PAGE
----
While presenting at the ECIS Leadership conference in Berlin, I was fortunate to attend a keynote presentation by Yong Zhao, an international scholar, author, and speaker with a focus on the implications of globalization and technology on education. He is the author of Catching Up or Leading the Way: American Education in the Age of Globalization and World Class Learners: Educating Creative and Entrepreneurial Students. He currently serves as the Presidential Chair and Associate Dean for Global Education in the College of Education, University of Oregon.
53% of Recent College Grads Are Jobless or Underemployed (The Atlantic April 23, 2012)
These sentences from a January, 2013 posting on Zaho’s website, (Five Questions to Ask About the Common Core), capture this “preparing students” question.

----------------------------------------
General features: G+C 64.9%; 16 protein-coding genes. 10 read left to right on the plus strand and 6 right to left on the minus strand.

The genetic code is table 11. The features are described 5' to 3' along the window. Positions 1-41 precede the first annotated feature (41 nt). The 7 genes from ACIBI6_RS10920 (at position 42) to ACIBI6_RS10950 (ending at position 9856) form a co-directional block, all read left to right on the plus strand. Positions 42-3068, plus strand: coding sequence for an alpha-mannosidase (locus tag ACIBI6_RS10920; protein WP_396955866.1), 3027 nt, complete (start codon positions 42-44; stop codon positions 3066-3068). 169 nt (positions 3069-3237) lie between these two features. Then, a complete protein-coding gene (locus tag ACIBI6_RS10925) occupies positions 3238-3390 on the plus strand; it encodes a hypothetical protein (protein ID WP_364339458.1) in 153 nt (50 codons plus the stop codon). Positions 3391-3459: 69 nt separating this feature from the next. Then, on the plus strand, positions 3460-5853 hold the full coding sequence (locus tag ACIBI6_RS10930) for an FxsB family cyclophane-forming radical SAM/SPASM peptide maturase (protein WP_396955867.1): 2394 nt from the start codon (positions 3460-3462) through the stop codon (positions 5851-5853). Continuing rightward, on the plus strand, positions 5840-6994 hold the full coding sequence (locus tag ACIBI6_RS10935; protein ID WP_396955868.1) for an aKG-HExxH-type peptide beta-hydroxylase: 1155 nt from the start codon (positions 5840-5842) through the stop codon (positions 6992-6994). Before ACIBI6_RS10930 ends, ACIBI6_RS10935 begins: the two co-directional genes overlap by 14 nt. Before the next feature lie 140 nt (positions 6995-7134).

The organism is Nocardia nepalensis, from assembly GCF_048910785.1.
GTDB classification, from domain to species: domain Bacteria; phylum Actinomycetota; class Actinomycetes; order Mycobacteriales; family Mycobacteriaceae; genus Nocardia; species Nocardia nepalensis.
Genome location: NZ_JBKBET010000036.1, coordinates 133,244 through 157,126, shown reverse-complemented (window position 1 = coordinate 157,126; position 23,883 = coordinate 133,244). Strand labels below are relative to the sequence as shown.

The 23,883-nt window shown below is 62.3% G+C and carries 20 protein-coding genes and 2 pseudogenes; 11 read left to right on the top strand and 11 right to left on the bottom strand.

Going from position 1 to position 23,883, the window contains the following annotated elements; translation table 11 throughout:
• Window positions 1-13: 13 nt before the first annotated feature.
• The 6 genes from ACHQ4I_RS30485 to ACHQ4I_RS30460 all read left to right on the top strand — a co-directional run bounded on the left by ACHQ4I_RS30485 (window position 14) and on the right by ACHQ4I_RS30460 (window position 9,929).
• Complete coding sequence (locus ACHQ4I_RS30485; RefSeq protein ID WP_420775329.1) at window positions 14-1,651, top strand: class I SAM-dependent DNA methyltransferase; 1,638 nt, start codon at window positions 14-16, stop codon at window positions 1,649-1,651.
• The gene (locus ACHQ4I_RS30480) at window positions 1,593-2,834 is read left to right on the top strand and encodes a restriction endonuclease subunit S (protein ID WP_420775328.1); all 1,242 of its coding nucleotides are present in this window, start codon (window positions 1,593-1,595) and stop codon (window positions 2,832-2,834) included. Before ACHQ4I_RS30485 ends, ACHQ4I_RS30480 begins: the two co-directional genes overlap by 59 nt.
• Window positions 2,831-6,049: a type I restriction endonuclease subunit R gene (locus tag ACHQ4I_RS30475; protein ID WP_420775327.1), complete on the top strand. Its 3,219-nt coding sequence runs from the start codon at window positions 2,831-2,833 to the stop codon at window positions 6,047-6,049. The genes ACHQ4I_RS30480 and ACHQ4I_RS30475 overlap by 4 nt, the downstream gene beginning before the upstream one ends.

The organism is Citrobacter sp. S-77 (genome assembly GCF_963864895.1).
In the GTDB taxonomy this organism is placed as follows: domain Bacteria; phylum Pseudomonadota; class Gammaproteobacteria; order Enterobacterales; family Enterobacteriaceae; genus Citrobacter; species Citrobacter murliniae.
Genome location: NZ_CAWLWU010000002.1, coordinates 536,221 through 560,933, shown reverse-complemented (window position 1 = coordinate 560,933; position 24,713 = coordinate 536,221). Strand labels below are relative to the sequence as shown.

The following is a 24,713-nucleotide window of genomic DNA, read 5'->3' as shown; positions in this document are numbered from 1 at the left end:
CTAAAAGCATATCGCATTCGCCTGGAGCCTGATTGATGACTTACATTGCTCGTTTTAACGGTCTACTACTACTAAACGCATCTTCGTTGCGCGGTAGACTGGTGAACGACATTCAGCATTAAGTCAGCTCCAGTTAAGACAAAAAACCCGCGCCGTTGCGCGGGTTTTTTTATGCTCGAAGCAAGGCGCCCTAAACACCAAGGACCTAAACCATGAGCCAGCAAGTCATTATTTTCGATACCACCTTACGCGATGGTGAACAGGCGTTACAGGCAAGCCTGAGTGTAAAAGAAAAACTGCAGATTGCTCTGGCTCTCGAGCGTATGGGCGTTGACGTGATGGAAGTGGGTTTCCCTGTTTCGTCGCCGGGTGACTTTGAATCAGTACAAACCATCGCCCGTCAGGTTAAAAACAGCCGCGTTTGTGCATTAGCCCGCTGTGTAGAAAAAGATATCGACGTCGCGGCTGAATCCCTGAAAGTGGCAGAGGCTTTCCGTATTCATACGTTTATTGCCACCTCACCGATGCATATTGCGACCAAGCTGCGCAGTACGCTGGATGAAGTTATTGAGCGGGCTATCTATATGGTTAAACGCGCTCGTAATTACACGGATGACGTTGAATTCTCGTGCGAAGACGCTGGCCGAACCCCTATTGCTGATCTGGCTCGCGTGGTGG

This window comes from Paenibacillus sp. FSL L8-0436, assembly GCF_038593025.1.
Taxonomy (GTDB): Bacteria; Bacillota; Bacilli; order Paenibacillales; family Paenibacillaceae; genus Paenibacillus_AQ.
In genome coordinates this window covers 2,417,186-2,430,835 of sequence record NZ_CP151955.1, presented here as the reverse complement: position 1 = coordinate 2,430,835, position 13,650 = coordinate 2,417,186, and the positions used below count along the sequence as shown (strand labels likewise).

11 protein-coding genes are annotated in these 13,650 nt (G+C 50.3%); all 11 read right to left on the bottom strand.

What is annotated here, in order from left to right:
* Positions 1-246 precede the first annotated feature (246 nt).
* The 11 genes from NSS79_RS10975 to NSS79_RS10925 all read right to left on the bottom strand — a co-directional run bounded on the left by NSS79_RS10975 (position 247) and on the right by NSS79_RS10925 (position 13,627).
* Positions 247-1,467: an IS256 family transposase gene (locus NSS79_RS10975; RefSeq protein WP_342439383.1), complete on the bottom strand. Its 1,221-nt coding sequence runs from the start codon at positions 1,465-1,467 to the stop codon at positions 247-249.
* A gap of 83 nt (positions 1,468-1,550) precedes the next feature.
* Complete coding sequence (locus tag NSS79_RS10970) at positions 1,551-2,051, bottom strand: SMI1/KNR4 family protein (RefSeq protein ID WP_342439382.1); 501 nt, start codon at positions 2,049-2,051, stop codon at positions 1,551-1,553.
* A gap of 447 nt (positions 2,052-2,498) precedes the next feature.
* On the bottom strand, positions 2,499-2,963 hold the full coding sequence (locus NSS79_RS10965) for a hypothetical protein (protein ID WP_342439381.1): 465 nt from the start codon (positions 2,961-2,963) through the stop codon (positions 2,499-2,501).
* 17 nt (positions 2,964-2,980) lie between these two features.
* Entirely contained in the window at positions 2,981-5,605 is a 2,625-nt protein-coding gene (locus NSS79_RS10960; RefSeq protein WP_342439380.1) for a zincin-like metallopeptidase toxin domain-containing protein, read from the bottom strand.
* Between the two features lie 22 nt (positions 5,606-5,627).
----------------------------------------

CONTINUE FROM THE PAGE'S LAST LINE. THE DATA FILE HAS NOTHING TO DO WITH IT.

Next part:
“If all children are asked to master the same knowledge and skills, those whose time costs less will be much more competitive than those with higher costs. There are many poor and hungry people in the developing world willing to work for a fraction of what workers in developed countries need. Thus for those in developed countries such as the United States to be globally competitive, they must offer something qualitatively different, that is, something that cannot be obtained at a lower cost in developing countries. And that something is certainly not great test scores in a few subjects or the so-called basic skills, because those can be achieved in the developing countries.”